We commented on Colorado’s Climate Plan update, encouraging Colorado state agencies to use the 2016 federal values for the Social Cost of Carbon in all major regulatory, resource management, and electricity decisions with possible climate effects.
Our comments on New York State’s Integrating Public Policy Task Force Work Plan recommend topics that should be addressed in the task force work plan. In addition, we submitted detailed comments to the New York State Department of Public Service on how to implement carbon pricing in New York.
Our comments on California’s cap-and-trade program give recommendations on setting a price ceiling for emissions allowances and allocating unsold allowances.
Our comments to the Nevada Public Utilities Commission provide examples of how other states use the Social Cost of Carbon. Our joint comments submitted with other stakeholders provide consensus language for several sections of an energy regulation that the Nevada PUC is currently drafting.
Comments on Federal Climate Policy Issues, Flawed Environmental Impact Statements
Our reply comments to the Federal Energy Regulatory Commission (FERC) argue that the record does not support the proposed rule to subsidize coal plants for supposed grid resilience, and FERC should reject comments seeking to undercut state environmental policies.
We also submitted comments on FERC’s failure to consider the social cost of greenhouse gas emissions or fully assess substitute energy sources in its environmental impact statement on the Southeast Market Pipelines Project.
Our comments to Bureau of Land Management argue that the agency manipulated the economic analysis to justify delaying its Waste Prevention Rule, which was designed to prevent private industry from wasting natural gas resources on public lands.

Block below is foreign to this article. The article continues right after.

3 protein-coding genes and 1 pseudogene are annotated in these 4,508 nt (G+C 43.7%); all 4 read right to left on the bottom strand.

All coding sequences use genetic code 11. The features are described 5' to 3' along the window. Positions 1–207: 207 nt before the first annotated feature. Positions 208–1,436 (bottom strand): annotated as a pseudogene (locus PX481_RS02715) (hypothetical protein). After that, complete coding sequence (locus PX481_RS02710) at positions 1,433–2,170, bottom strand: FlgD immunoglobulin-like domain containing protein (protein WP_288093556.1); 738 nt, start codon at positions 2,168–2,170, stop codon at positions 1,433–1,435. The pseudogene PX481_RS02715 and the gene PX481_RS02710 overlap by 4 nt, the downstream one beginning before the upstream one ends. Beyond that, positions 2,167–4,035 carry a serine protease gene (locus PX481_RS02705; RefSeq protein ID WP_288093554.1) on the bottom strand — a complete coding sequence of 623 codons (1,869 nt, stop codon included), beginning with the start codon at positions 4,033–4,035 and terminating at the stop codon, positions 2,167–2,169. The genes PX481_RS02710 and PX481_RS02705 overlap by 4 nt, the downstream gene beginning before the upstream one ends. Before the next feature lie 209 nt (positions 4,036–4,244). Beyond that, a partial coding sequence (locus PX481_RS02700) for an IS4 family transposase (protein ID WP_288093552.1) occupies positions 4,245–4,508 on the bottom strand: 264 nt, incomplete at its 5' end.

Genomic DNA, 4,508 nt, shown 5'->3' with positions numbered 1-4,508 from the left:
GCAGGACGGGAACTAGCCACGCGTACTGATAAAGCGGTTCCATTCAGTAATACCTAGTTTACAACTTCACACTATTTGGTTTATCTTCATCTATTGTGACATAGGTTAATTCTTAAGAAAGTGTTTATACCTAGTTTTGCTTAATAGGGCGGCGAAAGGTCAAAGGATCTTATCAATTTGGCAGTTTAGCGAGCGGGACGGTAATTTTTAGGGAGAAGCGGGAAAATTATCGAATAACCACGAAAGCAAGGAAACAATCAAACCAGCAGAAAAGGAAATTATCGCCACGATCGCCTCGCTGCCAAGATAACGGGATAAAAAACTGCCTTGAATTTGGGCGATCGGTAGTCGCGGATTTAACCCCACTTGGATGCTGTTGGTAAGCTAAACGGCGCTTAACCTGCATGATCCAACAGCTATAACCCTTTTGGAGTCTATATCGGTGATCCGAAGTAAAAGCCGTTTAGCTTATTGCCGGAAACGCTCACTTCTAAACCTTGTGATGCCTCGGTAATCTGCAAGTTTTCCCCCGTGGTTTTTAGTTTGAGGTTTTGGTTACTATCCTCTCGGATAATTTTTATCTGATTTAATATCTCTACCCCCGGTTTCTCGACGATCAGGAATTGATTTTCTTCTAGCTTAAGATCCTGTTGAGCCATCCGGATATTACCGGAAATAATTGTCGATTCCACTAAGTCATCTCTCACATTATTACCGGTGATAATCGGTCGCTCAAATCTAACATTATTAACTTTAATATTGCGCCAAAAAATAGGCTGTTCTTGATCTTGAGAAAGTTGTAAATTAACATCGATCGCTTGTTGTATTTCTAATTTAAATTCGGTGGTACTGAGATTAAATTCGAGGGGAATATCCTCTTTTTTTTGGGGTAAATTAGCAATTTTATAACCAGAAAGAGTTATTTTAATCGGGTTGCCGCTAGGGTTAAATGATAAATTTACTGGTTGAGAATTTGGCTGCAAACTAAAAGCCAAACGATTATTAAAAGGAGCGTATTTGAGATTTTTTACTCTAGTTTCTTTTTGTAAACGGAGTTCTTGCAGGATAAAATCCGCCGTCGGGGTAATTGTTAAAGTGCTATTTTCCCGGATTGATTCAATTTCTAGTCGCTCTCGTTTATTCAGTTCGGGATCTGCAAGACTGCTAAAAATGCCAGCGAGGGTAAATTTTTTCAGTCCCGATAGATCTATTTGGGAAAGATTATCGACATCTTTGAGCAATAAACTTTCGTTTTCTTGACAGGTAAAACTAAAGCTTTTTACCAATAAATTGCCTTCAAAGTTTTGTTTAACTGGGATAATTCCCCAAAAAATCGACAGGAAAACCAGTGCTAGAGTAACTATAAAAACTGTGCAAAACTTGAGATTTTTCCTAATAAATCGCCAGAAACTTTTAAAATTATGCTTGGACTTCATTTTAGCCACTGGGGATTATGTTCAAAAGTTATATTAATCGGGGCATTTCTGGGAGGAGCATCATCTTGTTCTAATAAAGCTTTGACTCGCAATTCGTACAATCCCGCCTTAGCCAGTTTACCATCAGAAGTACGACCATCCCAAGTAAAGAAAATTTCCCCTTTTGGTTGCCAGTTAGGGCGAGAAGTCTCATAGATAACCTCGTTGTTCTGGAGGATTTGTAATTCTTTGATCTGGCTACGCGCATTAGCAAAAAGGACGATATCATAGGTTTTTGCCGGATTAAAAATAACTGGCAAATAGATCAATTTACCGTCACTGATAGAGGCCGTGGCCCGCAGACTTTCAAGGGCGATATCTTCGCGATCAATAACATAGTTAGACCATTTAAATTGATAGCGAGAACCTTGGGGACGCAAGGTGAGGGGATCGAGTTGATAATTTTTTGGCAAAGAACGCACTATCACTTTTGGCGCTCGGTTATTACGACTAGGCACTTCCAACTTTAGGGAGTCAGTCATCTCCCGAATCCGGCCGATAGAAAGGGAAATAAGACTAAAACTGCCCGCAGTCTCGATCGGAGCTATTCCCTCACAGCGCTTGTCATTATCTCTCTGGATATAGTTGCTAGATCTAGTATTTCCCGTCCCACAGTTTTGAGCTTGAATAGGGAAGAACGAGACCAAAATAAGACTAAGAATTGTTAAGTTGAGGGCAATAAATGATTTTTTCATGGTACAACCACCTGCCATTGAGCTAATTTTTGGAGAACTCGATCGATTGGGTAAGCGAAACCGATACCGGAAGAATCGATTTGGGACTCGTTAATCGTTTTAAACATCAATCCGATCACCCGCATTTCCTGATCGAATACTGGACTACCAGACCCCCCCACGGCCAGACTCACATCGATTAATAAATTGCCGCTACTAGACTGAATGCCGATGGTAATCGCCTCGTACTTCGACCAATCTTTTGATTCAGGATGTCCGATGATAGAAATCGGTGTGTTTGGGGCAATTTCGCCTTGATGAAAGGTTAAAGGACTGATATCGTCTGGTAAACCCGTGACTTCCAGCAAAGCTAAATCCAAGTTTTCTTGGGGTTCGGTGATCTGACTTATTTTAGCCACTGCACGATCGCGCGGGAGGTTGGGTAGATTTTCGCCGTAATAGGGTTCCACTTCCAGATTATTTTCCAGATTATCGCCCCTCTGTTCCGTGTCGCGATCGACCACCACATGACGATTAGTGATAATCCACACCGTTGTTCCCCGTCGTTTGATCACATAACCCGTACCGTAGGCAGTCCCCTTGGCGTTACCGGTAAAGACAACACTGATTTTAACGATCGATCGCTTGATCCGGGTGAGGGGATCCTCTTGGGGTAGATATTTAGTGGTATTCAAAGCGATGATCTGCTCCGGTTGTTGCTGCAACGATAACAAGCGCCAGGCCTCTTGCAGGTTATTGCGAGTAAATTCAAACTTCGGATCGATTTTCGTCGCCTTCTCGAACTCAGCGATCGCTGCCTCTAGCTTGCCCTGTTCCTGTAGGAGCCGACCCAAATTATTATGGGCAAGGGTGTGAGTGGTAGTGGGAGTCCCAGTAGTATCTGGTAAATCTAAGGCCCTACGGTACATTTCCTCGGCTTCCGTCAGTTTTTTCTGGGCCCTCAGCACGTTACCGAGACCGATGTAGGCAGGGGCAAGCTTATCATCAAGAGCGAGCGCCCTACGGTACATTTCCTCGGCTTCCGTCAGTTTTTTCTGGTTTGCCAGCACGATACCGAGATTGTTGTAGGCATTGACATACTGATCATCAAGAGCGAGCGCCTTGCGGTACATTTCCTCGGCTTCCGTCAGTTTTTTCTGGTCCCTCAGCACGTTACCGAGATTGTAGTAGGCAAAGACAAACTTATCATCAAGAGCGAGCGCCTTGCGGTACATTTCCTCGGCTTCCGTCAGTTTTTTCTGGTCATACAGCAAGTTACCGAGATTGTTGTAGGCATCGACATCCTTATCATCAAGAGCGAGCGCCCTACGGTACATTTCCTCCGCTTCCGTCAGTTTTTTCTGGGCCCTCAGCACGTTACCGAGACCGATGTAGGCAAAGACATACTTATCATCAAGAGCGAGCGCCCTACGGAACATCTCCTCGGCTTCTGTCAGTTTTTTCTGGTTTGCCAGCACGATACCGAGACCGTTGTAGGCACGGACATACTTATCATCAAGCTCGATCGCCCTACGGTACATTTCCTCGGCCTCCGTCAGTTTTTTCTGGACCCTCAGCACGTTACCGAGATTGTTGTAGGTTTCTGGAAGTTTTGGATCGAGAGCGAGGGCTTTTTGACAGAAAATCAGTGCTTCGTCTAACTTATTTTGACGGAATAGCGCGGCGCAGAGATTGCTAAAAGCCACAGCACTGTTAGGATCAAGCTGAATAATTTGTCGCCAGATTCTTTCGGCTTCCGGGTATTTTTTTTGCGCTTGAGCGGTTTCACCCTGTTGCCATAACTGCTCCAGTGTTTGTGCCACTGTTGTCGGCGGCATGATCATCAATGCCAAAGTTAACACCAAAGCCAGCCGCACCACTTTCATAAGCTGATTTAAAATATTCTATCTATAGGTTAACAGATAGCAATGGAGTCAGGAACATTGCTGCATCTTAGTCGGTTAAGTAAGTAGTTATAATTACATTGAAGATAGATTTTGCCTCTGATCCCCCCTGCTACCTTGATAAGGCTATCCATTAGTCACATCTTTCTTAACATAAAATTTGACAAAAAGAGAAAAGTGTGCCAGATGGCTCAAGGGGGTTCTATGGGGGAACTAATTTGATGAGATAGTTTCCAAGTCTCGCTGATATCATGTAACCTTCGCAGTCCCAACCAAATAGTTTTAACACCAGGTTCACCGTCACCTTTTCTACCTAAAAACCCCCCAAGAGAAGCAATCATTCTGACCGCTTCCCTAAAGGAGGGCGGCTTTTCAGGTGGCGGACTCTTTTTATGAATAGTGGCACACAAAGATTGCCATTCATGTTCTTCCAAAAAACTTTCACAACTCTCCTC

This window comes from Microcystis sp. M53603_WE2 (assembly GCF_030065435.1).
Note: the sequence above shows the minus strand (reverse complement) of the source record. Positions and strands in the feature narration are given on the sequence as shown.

Our comments on the Federal Highway Administration’s proposal to repeal its greenhouse gas measure question why the proposal failed to consider foregone benefits of repealing the rule or explain why the benefits of the measure no longer justify the costs.
Our comments to the Department of Transportation and the National Credit Union Administration argue that their ongoing review of past regulations should consider the public benefits of regulation, not just the costs to regulated industries.
Our comments to the Federal Highway Administration and US Army Corps of Engineers stressed the importance of addressing climate impacts in environmental impact statements for infrastructure projects.
Staff Spotlight: Madison Condon
Madison Condon is Policy Integrity’s current Legal Fellow. Previously, she was a fellow with the Earth Institute at Columbia University where her research focused on environmental risk and disclosure. Madison clerked for Judge Jane Kelly of the Eighth Circuit Court of Appeals, served as a Water Security Fellow at Harvard University, and consulted with the Organisation for Economic Cooperation and Development on carbon regulation and international trade law. Madison received a JD from Harvard Law School, an MA in Law and Diplomacy from the Tufts Fletcher School, and a BS in Earth and Environmental Engineering from Columbia University. She was also a Fulbright Fellow to the Netherlands.